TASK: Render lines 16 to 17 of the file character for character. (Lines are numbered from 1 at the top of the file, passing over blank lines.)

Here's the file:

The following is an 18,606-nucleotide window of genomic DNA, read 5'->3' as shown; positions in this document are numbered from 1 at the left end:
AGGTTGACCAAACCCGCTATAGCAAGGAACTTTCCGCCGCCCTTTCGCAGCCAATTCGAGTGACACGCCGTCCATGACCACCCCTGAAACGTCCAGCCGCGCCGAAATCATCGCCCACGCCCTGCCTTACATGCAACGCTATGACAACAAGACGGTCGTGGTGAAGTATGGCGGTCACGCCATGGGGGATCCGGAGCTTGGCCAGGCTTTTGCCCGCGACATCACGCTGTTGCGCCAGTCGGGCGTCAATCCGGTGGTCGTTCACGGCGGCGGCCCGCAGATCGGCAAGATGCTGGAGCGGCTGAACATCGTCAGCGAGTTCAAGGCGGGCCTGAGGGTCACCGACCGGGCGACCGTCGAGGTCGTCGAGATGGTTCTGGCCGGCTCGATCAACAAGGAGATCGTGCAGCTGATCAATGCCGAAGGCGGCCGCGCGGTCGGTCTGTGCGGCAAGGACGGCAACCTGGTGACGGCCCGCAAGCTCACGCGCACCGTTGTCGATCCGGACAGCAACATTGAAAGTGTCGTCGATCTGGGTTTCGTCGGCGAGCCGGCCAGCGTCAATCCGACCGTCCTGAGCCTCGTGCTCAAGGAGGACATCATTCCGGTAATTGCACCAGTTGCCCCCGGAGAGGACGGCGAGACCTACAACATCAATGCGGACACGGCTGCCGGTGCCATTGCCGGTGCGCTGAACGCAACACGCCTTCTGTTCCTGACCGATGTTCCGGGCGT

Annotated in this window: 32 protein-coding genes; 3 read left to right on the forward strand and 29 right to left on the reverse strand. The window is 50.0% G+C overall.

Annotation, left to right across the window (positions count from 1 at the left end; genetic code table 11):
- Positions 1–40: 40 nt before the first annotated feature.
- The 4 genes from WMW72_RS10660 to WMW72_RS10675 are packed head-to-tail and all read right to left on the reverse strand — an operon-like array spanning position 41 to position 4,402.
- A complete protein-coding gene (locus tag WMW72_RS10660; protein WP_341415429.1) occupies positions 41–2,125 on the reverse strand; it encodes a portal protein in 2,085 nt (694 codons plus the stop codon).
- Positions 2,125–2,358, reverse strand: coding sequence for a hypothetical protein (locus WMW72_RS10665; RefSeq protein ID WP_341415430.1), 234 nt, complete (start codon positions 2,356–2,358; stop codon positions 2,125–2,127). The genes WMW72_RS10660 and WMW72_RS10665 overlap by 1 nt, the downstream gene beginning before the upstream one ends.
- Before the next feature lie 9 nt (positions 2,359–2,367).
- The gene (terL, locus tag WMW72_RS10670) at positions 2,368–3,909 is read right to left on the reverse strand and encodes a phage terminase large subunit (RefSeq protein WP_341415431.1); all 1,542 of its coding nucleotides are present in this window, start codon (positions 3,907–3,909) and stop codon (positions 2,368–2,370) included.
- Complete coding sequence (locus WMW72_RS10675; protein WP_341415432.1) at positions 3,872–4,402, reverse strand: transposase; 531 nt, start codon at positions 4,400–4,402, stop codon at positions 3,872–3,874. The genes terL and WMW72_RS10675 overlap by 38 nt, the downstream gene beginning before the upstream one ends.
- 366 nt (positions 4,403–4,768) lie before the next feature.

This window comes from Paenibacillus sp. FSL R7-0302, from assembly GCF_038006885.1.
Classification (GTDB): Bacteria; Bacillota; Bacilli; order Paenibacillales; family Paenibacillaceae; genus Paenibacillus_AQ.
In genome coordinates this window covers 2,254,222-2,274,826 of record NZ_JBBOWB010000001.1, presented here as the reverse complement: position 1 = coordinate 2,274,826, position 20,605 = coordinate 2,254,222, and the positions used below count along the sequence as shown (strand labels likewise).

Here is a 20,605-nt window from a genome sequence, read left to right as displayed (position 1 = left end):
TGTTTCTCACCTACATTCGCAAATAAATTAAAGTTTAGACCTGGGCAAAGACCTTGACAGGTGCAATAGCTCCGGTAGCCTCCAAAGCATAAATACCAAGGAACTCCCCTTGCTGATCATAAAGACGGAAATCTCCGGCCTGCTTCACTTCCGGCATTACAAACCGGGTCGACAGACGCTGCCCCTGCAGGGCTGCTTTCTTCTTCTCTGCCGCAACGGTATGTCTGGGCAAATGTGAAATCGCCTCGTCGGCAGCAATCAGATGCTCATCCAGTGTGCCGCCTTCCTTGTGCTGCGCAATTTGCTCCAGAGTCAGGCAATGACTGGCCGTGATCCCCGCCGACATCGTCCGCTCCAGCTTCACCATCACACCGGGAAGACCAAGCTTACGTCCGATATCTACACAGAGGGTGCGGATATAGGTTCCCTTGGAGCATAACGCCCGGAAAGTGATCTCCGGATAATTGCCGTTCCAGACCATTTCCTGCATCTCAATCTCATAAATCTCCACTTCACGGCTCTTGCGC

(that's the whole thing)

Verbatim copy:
Here is a 20,605-nt window from a genome sequence, read left to right as displayed (position 1 = left end):
TGTTTCTCACCTACATTCGCAAATAAATTAAAGTTTAGACCTGGGCAAAGACCTTGACAGGTGCAATAGCTCCGGTAGCCTCCAAAGCATAAATACCAAGGAACTCCCCTTGCTGATCATAAAGACGGAAATCTCCGGCCTGCTTCACTTCCGGCATTACAAACCGGGTCGACAGACGCTGCCCCTGCAGGGCTGCTTTCTTCTTCTCTGCCGCAACGGTATGTCTGGGCAAATGTGAAATCGCCTCGTCGGCAGCAATCAGATGCTCATCCAGTGTGCCGCCTTCCTTGTGCTGCGCAATTTGCTCCAGAGTCAGGCAATGACTGGCCGTGATCCCCGCCGACATCGTCCGCTCCAGCTTCACCATCACACCGGGAAGACCAAGCTTACGTCCGATATCTACACAGAGGGTGCGGATATAGGTTCCCTTGGAGCATAACGCCCGGAAAGTGATCTCCGGATAATTGCCGTTCCAGACCATTTCCTGCATCTCAATCTCATAAATCTCCACTTCACGGCTCTTGCGC